The Gift of Freedom in Guston’s Flatlands

Justin Richel interprets Philip Guston’s Flatlands (1970) as a metaphor for the painter’s career, which was marked by a search for new modes of expression.

justin richel interprets philip guston’s flatlands as a metaphor for the painter’s career, which was marked by a search for new modes of expression
© The Estate of Philip Guston, SAN FRANCISCO Museum of mODERN ART

“After a lifetime, I still have never been able to escape my family…. It is still a struggle to be hidden and feel strange—my favorite mood.”

—Philip Guston

Painting is perhaps the most malleable of all artistic mediums. It captures every bit of the artist. The physical, mental, and emotional are recorded in the paint. The movement of a sore shoulder, selfish desires, and the pain of existential dread stick to the surface of canvas. In this way, every painting is a self-portrait.

Flatlands is a painting from the third act of Philip Guston’s career. Depicting a barren landscape littered with symbols, elements of the studio, objects that recall the passage of time, old shoes, canvases, body parts, and a disembodied hand aiming an accusing finger at an unknown subject, it treats the objects equally, rendering them at similar scale and detail, without hierarchy. Near its center, two hooded figures face each other, staring through the narrow slits in the ideologies that shroud their heads. The figures, which evoke the KKK, represent something far more complex and frightening than the evil that terrified Guston as a young Jewish boy; they are the shadows of moral righteousness. With this painting, we could almost decode the entirety of the artist’s work, as if Flatlands were a visual Rosetta stone, cataloging the language of his repeating and evolving forms.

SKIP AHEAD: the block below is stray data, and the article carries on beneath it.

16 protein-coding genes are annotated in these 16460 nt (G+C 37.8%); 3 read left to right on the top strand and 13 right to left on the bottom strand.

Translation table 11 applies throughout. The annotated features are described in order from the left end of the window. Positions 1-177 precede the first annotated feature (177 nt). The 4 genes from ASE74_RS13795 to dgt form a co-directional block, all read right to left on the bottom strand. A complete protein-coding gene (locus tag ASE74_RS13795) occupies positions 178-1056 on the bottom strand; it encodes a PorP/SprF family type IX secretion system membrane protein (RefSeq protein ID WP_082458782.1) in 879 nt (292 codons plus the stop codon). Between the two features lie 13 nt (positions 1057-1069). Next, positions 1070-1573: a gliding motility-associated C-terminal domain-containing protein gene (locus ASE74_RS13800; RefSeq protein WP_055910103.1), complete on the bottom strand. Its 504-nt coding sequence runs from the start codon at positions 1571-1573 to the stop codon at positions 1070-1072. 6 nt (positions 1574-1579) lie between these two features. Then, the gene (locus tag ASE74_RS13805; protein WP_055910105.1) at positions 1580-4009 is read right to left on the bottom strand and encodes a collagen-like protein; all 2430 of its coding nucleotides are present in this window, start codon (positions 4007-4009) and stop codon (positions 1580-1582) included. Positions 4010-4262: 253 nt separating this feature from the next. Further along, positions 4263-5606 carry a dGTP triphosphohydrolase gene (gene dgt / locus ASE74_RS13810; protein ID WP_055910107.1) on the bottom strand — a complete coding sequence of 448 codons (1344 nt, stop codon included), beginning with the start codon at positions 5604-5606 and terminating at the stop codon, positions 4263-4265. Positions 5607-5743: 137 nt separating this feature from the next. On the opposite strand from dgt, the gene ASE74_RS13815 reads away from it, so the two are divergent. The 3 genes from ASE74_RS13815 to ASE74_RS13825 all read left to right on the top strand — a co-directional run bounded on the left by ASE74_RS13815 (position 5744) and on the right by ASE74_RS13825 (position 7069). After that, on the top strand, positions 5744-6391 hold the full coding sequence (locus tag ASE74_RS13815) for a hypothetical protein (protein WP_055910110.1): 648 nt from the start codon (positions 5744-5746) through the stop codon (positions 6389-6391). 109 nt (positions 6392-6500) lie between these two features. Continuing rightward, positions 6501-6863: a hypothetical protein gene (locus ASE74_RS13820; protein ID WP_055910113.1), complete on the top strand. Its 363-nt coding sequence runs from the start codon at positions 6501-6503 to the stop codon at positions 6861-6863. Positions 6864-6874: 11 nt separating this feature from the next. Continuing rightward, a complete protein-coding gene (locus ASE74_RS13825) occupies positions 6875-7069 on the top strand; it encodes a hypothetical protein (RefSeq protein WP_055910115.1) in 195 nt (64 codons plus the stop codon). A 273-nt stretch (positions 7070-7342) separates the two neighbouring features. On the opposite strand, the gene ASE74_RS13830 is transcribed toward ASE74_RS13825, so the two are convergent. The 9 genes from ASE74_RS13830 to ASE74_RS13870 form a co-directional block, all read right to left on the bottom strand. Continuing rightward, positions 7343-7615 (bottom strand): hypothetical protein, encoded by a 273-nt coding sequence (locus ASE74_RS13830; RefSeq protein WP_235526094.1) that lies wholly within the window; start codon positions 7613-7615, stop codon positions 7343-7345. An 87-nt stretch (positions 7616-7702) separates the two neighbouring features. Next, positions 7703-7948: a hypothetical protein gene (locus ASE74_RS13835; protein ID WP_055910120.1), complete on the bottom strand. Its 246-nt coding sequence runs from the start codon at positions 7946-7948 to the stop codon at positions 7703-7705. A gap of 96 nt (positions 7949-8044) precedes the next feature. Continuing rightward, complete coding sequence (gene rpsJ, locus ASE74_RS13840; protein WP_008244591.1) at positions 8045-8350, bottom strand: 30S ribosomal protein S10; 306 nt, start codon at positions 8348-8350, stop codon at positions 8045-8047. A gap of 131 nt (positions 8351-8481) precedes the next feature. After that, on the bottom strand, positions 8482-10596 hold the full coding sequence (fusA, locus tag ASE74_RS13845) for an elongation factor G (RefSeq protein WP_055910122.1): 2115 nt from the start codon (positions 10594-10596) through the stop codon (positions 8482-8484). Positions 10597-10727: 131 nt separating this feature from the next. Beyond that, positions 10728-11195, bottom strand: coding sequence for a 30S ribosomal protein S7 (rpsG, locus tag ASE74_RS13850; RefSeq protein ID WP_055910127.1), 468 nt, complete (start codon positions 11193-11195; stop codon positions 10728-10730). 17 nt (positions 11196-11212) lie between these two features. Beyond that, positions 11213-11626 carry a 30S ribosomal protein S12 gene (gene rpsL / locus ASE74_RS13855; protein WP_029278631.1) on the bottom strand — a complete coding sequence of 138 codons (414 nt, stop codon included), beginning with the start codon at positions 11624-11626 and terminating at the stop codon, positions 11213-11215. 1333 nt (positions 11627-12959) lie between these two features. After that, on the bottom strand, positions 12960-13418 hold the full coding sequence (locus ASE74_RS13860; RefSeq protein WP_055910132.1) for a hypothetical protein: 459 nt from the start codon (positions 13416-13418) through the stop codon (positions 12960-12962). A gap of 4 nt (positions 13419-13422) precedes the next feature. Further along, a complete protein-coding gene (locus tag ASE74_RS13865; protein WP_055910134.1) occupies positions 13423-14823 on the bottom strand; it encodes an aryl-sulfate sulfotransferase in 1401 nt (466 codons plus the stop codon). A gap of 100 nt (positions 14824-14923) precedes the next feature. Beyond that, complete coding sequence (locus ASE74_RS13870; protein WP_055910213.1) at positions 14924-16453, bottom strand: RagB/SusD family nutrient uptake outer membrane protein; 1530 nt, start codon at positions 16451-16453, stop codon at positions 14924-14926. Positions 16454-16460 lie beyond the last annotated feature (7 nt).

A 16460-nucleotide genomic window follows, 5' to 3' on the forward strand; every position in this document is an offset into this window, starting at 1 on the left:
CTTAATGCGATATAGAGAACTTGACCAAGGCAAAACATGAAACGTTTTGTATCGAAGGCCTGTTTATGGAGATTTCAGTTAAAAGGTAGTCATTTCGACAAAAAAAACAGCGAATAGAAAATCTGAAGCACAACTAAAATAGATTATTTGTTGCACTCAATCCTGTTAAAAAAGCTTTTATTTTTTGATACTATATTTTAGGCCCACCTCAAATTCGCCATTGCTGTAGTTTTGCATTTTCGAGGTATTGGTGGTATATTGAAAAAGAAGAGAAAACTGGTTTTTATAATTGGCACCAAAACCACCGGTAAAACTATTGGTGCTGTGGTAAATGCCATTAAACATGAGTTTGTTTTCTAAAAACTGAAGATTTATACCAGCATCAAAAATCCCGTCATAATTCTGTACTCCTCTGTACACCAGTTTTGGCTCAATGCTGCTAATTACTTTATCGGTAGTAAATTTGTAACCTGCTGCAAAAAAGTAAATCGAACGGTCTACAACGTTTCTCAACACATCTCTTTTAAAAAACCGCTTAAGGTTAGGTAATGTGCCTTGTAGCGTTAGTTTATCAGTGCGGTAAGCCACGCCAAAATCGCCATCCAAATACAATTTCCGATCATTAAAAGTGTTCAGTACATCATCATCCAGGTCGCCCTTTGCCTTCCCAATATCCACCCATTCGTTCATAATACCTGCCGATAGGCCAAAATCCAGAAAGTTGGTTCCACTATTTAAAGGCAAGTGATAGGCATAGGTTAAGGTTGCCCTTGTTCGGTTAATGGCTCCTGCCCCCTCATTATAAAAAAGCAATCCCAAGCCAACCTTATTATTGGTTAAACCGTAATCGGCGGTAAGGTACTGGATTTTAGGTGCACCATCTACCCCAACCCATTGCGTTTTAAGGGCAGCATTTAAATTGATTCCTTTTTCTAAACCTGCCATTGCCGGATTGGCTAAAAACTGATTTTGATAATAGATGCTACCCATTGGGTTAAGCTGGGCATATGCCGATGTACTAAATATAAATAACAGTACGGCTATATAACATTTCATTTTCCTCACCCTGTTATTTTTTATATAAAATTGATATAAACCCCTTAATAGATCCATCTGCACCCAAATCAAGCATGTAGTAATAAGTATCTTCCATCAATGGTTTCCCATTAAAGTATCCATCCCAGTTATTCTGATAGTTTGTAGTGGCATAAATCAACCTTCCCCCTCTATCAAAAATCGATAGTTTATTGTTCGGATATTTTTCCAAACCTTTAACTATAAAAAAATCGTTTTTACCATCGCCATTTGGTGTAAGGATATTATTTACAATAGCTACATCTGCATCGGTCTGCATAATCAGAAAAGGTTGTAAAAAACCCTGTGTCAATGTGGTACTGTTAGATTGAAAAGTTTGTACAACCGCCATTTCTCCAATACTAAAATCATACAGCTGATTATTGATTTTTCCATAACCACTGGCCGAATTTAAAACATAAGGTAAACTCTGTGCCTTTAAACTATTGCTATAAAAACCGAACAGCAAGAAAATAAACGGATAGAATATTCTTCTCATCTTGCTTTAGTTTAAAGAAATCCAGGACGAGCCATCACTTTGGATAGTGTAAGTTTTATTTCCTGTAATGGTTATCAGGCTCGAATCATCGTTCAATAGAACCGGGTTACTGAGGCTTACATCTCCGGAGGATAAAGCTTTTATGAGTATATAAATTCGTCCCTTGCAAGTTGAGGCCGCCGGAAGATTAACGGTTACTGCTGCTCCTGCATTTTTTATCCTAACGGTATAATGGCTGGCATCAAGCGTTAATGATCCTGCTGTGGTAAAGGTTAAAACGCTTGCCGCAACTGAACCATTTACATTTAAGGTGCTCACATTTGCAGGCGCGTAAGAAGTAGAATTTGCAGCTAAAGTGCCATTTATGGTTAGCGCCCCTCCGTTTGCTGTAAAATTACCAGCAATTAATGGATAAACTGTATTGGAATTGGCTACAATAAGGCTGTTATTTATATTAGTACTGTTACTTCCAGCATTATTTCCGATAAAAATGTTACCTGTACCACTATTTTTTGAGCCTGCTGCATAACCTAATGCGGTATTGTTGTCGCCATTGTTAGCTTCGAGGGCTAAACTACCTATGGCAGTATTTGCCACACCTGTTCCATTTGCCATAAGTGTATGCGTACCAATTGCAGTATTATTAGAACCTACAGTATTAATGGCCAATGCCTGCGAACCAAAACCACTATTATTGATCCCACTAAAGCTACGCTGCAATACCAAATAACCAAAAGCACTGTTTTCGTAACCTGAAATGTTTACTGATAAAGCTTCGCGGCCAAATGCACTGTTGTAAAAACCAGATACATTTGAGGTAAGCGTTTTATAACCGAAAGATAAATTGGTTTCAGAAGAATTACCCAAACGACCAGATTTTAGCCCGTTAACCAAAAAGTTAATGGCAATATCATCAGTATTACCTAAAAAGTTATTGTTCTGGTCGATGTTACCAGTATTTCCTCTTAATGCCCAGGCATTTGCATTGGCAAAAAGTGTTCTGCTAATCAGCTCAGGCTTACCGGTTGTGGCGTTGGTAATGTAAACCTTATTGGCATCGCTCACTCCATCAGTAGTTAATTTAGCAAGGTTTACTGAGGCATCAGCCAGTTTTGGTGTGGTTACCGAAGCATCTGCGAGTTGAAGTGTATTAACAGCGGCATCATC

This article appears in the Spring 2022 issue of Alta Journal.
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Guston is somewhat of a hero to me since he followed the direction that the work demanded, shrugging off the expectations of an adoring audience and his prestigious standing as an abstract expressionist painter at the height of his career.

Beginning with the social realist murals he painted in the 1930s and ’40s, Guston moved to abstract expressionism before re-creating himself with the reductive cartoonish style of his later works. This courage, or perhaps stubborn ambivalence toward acceptance, has allowed artists like me to explore materials and varied approaches to making art. His example is a gift that has given me the freedom to work in many different mediums, as a printmaker, painter, and sculptor.

Compressed into Flatlands is the arc of Guston’s career, which can be seen through the symbols populating the landscape, as in a mural, and then in the treatment of the paint itself, the scrubby brushstrokes that are reminiscent of his abstract works.

A thread of conflict runs through the oeuvre of Guston’s paintings. And that is to see and be seen, yet remain oblique. If you look closely enough, however, you can find the artist, present in the paint, misunderstood and strange.•

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